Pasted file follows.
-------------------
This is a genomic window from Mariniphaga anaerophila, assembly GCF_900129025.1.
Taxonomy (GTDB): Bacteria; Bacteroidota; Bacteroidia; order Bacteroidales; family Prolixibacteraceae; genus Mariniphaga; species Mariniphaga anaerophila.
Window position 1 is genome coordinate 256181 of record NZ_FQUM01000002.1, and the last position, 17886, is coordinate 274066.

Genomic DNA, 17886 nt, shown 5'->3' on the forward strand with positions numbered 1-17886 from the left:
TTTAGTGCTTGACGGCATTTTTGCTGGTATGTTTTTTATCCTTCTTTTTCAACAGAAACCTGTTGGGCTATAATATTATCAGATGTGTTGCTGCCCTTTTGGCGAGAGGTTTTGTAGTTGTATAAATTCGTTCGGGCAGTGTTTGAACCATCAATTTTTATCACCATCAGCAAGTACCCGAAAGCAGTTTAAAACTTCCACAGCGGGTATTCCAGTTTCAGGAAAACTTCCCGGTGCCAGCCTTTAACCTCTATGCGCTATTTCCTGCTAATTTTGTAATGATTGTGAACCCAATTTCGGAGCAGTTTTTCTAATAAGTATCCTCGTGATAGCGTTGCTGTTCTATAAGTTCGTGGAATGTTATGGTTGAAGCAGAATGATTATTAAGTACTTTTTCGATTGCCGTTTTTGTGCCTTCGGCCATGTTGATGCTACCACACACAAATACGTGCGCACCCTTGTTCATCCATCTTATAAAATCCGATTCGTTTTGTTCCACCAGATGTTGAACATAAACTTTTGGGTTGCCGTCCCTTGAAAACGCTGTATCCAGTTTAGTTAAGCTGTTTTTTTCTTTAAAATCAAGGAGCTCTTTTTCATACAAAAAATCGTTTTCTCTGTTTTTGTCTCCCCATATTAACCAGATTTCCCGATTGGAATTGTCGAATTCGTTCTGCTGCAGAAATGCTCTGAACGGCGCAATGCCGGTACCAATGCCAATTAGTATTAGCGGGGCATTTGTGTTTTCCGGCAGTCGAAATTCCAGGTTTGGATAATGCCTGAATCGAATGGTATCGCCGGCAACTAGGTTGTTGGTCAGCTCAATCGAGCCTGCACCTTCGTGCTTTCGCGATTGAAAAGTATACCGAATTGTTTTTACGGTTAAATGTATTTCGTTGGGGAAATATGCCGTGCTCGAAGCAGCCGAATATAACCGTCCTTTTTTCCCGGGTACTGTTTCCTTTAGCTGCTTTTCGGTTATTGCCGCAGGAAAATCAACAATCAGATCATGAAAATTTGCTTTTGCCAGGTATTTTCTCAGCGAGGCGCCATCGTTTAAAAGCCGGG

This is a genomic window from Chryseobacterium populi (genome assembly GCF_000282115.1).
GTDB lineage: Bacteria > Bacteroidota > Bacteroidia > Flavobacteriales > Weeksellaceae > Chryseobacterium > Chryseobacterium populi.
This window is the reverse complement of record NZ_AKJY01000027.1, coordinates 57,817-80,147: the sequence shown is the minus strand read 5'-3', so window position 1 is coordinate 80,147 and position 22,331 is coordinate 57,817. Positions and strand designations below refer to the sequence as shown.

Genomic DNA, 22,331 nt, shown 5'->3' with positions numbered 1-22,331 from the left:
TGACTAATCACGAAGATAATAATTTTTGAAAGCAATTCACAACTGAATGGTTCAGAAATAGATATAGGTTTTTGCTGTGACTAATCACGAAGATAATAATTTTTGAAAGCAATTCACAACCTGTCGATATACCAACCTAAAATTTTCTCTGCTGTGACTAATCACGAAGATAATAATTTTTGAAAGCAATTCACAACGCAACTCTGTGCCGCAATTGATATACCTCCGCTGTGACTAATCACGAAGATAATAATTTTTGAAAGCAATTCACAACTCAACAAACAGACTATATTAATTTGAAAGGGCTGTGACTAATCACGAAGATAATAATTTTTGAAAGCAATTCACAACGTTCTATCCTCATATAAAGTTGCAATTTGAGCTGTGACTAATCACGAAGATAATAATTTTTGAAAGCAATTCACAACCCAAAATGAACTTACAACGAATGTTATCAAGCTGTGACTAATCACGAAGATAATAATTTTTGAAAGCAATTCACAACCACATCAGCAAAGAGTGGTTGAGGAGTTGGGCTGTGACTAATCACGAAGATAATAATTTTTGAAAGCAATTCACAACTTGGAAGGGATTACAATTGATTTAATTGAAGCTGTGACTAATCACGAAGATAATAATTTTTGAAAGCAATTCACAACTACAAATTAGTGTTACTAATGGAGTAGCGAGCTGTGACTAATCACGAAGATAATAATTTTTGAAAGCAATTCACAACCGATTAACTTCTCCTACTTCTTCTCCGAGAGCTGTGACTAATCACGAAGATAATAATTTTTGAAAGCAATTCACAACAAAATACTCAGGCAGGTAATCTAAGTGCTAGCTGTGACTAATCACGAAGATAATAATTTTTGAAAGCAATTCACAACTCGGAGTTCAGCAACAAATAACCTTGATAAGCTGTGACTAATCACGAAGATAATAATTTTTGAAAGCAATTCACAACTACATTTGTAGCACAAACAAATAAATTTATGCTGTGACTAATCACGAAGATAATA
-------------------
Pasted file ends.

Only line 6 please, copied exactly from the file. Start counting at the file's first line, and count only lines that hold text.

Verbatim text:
This is a genomic window from Chryseobacterium populi (genome assembly GCF_000282115.1).